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Open-source intelligence is piercing the fog of war in Ukraine (The Economist)

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Jan 13th 2023

Social-media posts and satellite imagery provide a torrent of data, but can overwhelm and confuse

On may 29th 1982 Robert Fox had just witnessed 36 hours of intense warfare over Goose Green, a remote spot on the Falkland Islands, an archipelago in the South Atlantic then being fought over by Britain and Argentina. It was the decisive battle of the war and it had gone Britain’s way. Mr Fox, then a bbc radio correspondent, was keen to tell listeners. It took him ten hours to get to a satellite phone aboard a warship, he recalls. It took another eight hours to decrypt his text in London. The story was not broadcast for 24 hours. Television journalists had it worse, says Mr Fox. Their shots took ten days to reach home.

When the southern Ukrainian city of Kherson was liberated in November, it took just hours, if not minutes, for the news to flood out. Images circulating on Telegram, a messaging service popular in Russia and Ukraine, showed Ukrainian soldiers strolling into the centre of the city and Ukrainian flags lofted over buildings (see clips above). A network of amateur analysts on Twitter tracked the Ukrainian advance, almost in real time, by “geo-locating” the images—comparing trees, buildings and other features to satellite imagery on Google Maps and similar services.
The rise of open-source intelligenceosint to insiders, has transformed the way that people receive news. In the run-up to war, commercial satellite imagery and video footage of Russian convoys on TikTok, a social-media site, allowed journalists and researchers to corroborate Western claims that Russia was preparing an invasion. osint even predicted its onset. Jeffrey Lewis of the Middlebury Institute in California used Google Maps’ road-traffic reports to identify a tell-tale jam on the Russian side of the border at 3:15am on February 24th. “Someone’s on the move”, he tweeted. Less than three hours later Vladimir Putin launched his war.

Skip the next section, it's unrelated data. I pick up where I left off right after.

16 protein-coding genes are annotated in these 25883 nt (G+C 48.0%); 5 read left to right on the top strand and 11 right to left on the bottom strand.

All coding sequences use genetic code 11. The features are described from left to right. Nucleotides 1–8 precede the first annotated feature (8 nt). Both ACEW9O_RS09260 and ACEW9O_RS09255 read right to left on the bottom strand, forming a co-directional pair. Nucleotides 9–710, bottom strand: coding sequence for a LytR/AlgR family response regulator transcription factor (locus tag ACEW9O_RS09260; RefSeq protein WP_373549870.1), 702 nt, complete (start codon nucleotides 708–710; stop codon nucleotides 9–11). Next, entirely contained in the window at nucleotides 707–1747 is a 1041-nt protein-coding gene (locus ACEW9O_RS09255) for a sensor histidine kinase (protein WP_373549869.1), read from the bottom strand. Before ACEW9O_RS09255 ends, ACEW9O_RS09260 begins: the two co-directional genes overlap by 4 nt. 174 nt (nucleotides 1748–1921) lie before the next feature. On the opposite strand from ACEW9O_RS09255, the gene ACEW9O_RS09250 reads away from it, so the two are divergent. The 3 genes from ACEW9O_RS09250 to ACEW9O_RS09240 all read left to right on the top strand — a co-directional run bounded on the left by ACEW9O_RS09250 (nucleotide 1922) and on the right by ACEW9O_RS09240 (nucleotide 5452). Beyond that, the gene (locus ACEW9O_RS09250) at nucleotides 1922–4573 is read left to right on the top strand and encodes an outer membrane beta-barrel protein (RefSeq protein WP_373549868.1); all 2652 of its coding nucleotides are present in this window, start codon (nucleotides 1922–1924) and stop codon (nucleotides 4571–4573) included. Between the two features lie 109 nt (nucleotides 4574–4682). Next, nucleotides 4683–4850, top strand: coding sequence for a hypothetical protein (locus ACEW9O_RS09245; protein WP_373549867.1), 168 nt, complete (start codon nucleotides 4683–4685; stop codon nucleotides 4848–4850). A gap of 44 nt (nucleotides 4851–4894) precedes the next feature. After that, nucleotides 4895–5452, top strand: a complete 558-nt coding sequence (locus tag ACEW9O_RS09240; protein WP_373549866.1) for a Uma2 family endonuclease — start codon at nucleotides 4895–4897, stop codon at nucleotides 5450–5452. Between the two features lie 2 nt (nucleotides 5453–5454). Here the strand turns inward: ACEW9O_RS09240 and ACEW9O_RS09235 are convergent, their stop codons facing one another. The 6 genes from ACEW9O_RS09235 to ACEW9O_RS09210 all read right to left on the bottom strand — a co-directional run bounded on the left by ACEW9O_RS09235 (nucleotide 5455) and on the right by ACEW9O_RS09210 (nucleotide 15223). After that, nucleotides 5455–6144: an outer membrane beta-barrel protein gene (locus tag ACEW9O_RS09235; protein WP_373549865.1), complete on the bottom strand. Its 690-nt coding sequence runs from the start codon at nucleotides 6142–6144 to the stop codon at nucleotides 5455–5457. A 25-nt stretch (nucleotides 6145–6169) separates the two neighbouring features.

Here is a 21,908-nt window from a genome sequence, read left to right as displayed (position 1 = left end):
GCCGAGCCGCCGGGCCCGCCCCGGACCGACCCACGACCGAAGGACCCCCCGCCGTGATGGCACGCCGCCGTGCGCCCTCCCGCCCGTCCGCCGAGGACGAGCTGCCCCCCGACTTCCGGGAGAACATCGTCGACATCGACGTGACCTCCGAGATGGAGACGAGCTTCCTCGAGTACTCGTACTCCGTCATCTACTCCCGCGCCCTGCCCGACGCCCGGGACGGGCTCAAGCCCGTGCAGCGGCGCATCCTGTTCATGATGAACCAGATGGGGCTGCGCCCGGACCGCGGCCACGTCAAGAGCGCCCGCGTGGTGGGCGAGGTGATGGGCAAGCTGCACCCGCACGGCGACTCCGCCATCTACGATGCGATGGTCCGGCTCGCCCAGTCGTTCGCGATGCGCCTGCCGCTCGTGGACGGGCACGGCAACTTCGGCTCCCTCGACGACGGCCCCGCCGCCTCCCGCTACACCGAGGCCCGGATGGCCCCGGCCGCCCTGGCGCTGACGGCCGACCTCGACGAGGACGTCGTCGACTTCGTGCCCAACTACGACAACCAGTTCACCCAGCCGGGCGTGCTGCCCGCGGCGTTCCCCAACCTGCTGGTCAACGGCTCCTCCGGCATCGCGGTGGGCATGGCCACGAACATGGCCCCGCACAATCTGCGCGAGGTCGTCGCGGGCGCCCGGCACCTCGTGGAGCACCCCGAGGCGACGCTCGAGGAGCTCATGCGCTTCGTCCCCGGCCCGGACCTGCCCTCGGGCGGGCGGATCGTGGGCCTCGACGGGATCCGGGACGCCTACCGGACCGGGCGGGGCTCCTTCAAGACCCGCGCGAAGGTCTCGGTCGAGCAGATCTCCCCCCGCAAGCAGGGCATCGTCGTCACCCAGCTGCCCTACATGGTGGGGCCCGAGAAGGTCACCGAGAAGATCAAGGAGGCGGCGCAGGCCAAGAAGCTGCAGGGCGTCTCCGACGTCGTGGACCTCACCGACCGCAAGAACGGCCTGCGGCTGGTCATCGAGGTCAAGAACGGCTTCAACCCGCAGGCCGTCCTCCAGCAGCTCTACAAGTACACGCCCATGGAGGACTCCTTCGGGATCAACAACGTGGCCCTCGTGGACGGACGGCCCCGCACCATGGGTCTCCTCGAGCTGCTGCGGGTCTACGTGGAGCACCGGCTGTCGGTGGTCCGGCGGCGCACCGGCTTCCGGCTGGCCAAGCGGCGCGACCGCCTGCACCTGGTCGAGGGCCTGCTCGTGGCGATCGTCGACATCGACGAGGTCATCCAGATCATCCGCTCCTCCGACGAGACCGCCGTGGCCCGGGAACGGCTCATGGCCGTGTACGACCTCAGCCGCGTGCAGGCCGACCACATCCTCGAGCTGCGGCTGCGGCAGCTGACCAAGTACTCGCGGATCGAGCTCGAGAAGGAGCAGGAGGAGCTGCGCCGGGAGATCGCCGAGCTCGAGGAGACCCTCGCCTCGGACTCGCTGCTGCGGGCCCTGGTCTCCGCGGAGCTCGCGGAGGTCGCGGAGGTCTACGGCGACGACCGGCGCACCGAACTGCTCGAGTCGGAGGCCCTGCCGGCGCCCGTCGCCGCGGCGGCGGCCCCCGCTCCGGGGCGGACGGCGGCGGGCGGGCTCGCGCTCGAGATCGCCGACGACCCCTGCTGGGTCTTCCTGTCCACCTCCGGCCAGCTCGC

Satellite imagery still plays a role in tracking the war. During the Kherson offensive, synthetic-aperture radar (sar) satellites, which can see at night and through clouds, showed Russia building pontoon bridges over the Dnieper river before its retreat from Kherson, boats appearing and disappearing as troops escaped east and, later, Russia’s army building new defensive positions along the m14 highway on the river’s left bank. And when Ukrainian drones struck two air bases deep inside Russia on December 5th, high-resolution satellite images showed the extent of the damage.



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Hello from London. 

When I think back to the start of last year, the burning question then concerned Vladimir Putin. Would he really be so foolish—and aggressive—as to invade Ukraine? Many doubted it, up to the moment when Russian troops poured over the border. But a flood of detailed warnings from Western intelligence agencies, made available for all to see, turned out to be accurate.

We are now in a period of OSINT, or open-source intelligence. (Our article on this, nearly a year ago, referred to Russia’s pre-war manoeuvres serving as a coming-out party for OSINT.) We’ve grown used to seeing footage from battles, sometimes shot by drones, as well as geotagged images filmed by soldiers themselves and then uploaded to social media. Add in satellite and other images, also shared online, and an interested amateur today may have the sort of timely and detailed information from the war that the best equipped generals, spies and political leaders could not have dreamt possible even a few years ago.